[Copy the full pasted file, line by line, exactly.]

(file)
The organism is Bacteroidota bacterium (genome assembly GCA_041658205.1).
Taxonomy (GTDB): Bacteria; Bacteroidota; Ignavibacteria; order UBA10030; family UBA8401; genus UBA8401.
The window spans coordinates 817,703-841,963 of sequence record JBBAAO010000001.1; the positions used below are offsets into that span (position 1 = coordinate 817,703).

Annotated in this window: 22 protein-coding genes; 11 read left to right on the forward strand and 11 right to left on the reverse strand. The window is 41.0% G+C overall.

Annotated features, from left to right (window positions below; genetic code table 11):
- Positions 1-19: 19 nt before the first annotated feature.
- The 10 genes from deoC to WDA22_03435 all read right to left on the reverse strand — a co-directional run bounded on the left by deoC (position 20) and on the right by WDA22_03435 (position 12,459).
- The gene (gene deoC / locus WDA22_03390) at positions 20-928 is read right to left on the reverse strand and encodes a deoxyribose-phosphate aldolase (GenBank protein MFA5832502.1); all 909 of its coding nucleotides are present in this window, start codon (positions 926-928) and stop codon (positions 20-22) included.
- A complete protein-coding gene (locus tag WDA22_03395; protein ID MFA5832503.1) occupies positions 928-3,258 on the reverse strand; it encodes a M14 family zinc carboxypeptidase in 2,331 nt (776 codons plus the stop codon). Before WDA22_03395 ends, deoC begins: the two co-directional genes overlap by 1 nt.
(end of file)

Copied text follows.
The organism is Bacteroidota bacterium (genome assembly GCA_041658205.1).
Taxonomy (GTDB): Bacteria; Bacteroidota; Ignavibacteria; order UBA10030; family UBA8401; genus UBA8401.
The window spans coordinates 817,703-841,963 of sequence record JBBAAO010000001.1; the positions used below are offsets into that span (position 1 = coordinate 817,703).

Annotated in this window: 22 protein-coding genes; 11 read left to right on the forward strand and 11 right to left on the reverse strand. The window is 41.0% G+C overall.

Annotated features, from left to right (window positions below; genetic code table 11):
- Positions 1-19: 19 nt before the first annotated feature.
- The 10 genes from deoC to WDA22_03435 all read right to left on the reverse strand — a co-directional run bounded on the left by deoC (position 20) and on the right by WDA22_03435 (position 12,459).
- The gene (gene deoC / locus WDA22_03390) at positions 20-928 is read right to left on the reverse strand and encodes a deoxyribose-phosphate aldolase (GenBank protein MFA5832502.1); all 909 of its coding nucleotides are present in this window, start codon (positions 926-928) and stop codon (positions 20-22) included.
- A complete protein-coding gene (locus tag WDA22_03395; protein ID MFA5832503.1) occupies positions 928-3,258 on the reverse strand; it encodes a M14 family zinc carboxypeptidase in 2,331 nt (776 codons plus the stop codon). Before WDA22_03395 ends, deoC begins: the two co-directional genes overlap by 1 nt.